All taxa recorded in either year of survey (1975, 2006) were classified according to origin (native, non-native) and life form (using the categories of McIntyre et al. 1995; see Table S2) based on information provided in the local floras of Walsh and Entwisle (1995, 1996, 1998) (Appendix S1). As 2006 was a severe drought year in south-eastern Australia, all annual species were omitted from the analysis because it is likely that moisture limitation strongly limited their abundance (Levine et al. 2008). Native species were also classified according to three plant functional traits that may predict local persistence (Williams et al. 2005; see Table S2; see Supporting Information in Appendix S1): (i) capacity for vegetative spread (>10 cm lateral spread of perennial species), (ii) method of seed dispersal (ant, ingestion, adhesion, wind, mobile, undefined) and (iii) height. Traits were assigned using McIntyre et al. (1995), Lunt (1997) and Williams et al. (2005) as a guide, supplemented by reference to local floras, field observations and expert botanical opinion. In this article, we focus only on native species responses to fragmentation.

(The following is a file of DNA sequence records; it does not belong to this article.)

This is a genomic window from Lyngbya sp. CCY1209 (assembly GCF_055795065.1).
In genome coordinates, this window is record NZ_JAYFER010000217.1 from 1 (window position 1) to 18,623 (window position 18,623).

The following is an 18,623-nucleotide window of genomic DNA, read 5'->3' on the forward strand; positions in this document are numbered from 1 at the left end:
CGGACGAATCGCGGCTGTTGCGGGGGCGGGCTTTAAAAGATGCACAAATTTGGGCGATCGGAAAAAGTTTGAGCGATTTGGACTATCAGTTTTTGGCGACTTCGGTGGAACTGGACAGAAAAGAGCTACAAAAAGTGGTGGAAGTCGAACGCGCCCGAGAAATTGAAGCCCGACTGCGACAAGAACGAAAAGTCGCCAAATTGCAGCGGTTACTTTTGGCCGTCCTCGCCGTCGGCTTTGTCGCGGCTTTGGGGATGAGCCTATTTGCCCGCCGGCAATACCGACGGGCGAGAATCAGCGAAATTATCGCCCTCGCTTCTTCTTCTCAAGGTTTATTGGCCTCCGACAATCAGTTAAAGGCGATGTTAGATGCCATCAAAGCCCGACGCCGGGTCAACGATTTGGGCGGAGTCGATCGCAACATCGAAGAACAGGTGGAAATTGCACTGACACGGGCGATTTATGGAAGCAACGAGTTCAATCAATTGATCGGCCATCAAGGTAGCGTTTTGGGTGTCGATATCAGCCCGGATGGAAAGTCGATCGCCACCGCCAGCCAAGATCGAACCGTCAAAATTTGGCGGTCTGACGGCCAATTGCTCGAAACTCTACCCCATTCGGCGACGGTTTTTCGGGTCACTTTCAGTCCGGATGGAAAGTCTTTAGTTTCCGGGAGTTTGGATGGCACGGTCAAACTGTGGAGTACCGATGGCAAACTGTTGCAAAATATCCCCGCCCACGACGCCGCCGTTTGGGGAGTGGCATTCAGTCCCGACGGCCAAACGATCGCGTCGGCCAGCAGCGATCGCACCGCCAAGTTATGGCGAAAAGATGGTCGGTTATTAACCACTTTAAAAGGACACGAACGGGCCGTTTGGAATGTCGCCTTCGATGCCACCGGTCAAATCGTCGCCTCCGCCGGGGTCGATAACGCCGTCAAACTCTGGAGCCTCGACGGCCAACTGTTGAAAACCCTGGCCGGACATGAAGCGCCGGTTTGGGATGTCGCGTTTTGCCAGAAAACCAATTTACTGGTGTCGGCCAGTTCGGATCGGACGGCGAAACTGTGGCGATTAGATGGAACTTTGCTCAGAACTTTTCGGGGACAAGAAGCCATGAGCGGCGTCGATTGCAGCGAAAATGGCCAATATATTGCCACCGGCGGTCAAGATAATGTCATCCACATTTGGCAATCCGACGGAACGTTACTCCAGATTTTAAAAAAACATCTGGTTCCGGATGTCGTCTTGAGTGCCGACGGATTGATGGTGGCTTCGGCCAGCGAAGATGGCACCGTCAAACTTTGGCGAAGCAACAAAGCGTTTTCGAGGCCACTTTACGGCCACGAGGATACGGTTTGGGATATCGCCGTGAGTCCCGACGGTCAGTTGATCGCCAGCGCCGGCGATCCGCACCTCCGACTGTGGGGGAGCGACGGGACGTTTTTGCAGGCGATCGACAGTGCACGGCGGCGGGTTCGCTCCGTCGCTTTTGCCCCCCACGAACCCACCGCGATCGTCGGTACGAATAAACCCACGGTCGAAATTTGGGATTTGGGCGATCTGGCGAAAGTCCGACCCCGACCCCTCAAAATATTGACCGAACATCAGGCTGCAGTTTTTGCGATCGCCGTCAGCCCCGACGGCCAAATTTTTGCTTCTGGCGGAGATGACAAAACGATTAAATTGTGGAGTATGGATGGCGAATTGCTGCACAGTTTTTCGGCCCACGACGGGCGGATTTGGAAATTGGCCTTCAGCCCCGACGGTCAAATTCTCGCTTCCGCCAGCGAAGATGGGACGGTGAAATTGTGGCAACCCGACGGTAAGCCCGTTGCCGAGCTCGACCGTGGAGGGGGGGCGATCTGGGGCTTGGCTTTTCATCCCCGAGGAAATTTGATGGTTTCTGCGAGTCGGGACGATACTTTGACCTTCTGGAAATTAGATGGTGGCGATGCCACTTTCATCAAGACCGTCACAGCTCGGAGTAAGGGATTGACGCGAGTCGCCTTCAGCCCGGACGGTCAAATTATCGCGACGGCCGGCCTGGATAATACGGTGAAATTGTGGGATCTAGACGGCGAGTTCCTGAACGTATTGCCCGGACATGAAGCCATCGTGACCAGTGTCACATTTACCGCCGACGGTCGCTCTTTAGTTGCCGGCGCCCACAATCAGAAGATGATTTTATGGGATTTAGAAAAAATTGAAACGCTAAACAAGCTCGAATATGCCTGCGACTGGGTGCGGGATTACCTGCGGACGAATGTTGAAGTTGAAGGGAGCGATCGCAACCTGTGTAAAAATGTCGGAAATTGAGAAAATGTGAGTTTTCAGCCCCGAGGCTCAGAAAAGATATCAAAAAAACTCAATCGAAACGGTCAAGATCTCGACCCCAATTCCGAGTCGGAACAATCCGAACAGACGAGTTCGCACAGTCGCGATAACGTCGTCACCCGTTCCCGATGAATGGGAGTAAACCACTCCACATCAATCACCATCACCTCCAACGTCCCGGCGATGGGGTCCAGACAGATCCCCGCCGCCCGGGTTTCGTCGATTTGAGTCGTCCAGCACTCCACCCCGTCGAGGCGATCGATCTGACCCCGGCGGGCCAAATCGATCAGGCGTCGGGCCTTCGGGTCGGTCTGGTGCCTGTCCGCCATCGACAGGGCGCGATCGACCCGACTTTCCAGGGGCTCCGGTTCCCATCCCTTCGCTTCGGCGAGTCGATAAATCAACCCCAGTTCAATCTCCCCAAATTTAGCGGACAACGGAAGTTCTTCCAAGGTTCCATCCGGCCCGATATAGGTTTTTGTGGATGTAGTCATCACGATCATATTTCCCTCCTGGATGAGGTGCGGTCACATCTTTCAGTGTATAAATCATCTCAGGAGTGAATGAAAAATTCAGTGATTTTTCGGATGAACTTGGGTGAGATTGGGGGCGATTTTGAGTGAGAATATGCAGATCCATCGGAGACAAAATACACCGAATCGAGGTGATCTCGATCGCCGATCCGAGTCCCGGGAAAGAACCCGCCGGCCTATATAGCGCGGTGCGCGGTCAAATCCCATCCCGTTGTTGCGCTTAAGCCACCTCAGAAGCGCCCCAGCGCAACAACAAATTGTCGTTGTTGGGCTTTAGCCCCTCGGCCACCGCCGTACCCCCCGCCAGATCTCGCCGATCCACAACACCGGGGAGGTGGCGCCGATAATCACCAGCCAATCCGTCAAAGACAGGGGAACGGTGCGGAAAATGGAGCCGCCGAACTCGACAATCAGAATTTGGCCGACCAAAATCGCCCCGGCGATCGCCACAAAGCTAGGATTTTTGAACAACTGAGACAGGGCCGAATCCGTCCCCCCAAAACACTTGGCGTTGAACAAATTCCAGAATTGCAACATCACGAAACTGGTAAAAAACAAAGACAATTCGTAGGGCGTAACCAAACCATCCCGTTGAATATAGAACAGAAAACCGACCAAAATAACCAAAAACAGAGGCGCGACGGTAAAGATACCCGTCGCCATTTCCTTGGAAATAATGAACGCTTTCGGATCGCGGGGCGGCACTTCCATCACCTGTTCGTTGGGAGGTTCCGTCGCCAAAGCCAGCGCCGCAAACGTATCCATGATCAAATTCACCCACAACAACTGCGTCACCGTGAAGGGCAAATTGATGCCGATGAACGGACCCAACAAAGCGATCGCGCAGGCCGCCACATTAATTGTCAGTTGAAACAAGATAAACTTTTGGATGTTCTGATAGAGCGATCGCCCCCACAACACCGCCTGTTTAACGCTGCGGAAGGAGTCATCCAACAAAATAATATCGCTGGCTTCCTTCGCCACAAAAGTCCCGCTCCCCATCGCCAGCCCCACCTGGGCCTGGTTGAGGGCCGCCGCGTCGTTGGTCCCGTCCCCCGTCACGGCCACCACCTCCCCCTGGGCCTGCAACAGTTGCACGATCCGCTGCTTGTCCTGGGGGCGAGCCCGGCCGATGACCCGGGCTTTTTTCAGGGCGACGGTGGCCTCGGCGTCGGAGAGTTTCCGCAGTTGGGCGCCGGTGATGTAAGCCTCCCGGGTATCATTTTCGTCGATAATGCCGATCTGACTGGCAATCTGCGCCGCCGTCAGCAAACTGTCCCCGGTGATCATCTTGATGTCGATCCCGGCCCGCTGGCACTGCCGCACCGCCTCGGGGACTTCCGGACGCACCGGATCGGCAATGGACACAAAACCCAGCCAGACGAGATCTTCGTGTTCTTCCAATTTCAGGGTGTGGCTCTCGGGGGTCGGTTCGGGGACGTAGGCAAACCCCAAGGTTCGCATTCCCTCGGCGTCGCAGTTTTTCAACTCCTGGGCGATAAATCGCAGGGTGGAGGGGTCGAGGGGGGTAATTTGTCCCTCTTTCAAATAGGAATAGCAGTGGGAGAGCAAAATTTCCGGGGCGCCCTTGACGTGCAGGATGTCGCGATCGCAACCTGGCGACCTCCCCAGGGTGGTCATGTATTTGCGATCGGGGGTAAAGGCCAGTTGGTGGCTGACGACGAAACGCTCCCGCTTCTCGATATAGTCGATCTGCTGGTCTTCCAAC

A vexing and difficult problem during the assembly of the botanical database to assess changes over time is the need to resolve ambiguities due to differences in taxonomic nomenclature (Robinson et al. 1994). The original lists of Beauglehole contain species which have undergone substantial taxonomic revision (e.g. the orchid genus Caladenia). The approach used in the current study was to aggregate the observed taxa to the degree necessary to ensure comparability at the two sampling times, with nomenclature following Walsh and Stajsic (2007). This approach will underestimate current (and previous) levels of species richness at the sites and hence probability of local extinction, but is largely an unavoidable product of conducting long-term research in a taxonomically uncertain flora.

data analysis